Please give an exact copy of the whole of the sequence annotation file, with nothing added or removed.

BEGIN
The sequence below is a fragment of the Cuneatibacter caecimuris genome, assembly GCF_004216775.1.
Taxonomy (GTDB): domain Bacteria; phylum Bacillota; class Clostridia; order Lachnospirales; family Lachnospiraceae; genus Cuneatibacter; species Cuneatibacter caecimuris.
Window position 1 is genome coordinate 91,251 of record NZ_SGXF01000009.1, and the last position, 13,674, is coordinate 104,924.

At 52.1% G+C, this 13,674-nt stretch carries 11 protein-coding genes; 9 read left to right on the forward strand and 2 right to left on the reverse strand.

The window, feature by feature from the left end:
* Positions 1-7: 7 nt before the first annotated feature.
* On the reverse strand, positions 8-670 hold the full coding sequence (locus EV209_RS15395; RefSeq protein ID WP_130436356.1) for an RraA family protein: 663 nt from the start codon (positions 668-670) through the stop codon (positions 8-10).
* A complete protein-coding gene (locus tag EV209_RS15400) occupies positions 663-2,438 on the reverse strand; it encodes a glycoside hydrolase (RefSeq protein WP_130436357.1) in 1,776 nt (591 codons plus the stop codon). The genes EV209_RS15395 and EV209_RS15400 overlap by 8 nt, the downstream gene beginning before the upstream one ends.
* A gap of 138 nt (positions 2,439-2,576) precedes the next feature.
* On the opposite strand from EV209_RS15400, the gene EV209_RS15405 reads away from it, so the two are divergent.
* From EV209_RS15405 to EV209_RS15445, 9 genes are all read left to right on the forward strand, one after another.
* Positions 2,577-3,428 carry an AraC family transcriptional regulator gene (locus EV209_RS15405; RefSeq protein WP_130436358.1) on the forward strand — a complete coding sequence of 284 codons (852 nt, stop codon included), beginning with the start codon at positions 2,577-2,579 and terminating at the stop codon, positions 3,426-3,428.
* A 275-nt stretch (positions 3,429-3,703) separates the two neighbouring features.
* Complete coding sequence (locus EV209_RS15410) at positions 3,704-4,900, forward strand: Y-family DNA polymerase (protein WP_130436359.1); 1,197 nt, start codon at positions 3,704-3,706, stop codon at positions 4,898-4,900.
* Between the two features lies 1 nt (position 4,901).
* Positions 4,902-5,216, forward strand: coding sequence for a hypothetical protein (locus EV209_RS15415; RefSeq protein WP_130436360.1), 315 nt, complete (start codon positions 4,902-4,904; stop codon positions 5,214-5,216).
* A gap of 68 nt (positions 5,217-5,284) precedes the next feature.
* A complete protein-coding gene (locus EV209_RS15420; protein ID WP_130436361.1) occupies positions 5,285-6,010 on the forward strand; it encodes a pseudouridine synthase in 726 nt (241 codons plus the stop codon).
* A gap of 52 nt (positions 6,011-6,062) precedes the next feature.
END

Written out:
The sequence below is a fragment of the Cuneatibacter caecimuris genome, assembly GCF_004216775.1.
Taxonomy (GTDB): domain Bacteria; phylum Bacillota; class Clostridia; order Lachnospirales; family Lachnospiraceae; genus Cuneatibacter; species Cuneatibacter caecimuris.
Window position 1 is genome coordinate 91,251 of record NZ_SGXF01000009.1, and the last position, 13,674, is coordinate 104,924.

At 52.1% G+C, this 13,674-nt stretch carries 11 protein-coding genes; 9 read left to right on the forward strand and 2 right to left on the reverse strand.

The window, feature by feature from the left end:
* Positions 1-7: 7 nt before the first annotated feature.
* On the reverse strand, positions 8-670 hold the full coding sequence (locus EV209_RS15395; RefSeq protein ID WP_130436356.1) for an RraA family protein: 663 nt from the start codon (positions 668-670) through the stop codon (positions 8-10).
* A complete protein-coding gene (locus tag EV209_RS15400) occupies positions 663-2,438 on the reverse strand; it encodes a glycoside hydrolase (RefSeq protein WP_130436357.1) in 1,776 nt (591 codons plus the stop codon). The genes EV209_RS15395 and EV209_RS15400 overlap by 8 nt, the downstream gene beginning before the upstream one ends.
* A gap of 138 nt (positions 2,439-2,576) precedes the next feature.
* On the opposite strand from EV209_RS15400, the gene EV209_RS15405 reads away from it, so the two are divergent.
* From EV209_RS15405 to EV209_RS15445, 9 genes are all read left to right on the forward strand, one after another.
* Positions 2,577-3,428 carry an AraC family transcriptional regulator gene (locus EV209_RS15405; RefSeq protein WP_130436358.1) on the forward strand — a complete coding sequence of 284 codons (852 nt, stop codon included), beginning with the start codon at positions 2,577-2,579 and terminating at the stop codon, positions 3,426-3,428.
* A 275-nt stretch (positions 3,429-3,703) separates the two neighbouring features.
* Complete coding sequence (locus EV209_RS15410) at positions 3,704-4,900, forward strand: Y-family DNA polymerase (protein WP_130436359.1); 1,197 nt, start codon at positions 3,704-3,706, stop codon at positions 4,898-4,900.
* Between the two features lies 1 nt (position 4,901).
* Positions 4,902-5,216, forward strand: coding sequence for a hypothetical protein (locus EV209_RS15415; RefSeq protein WP_130436360.1), 315 nt, complete (start codon positions 4,902-4,904; stop codon positions 5,214-5,216).
* A gap of 68 nt (positions 5,217-5,284) precedes the next feature.
* A complete protein-coding gene (locus EV209_RS15420; protein ID WP_130436361.1) occupies positions 5,285-6,010 on the forward strand; it encodes a pseudouridine synthase in 726 nt (241 codons plus the stop codon).
* A gap of 52 nt (positions 6,011-6,062) precedes the next feature.